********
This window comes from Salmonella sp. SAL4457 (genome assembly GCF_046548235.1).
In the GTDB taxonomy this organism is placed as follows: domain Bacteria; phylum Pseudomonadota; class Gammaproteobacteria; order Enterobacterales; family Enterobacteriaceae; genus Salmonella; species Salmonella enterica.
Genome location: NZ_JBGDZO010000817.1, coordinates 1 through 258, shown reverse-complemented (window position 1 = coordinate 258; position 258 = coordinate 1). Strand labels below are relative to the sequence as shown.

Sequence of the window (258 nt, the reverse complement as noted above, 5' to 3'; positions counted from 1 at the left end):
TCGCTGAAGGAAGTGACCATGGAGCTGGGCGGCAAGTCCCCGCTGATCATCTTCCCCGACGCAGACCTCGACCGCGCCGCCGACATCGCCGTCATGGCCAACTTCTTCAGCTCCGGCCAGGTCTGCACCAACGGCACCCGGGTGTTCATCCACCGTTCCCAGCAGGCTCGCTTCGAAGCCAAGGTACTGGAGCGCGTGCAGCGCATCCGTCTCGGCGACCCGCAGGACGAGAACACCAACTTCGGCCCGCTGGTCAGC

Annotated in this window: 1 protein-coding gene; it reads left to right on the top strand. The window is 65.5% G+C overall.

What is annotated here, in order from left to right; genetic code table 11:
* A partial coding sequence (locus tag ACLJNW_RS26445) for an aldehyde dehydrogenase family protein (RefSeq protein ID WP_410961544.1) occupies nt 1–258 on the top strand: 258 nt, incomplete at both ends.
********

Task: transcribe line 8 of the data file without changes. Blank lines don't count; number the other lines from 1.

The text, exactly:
* A partial coding sequence (locus tag ACLJNW_RS26445) for an aldehyde dehydrogenase family protein (RefSeq protein ID WP_410961544.1) occupies nt 1–258 on the top strand: 258 nt, incomplete at both ends.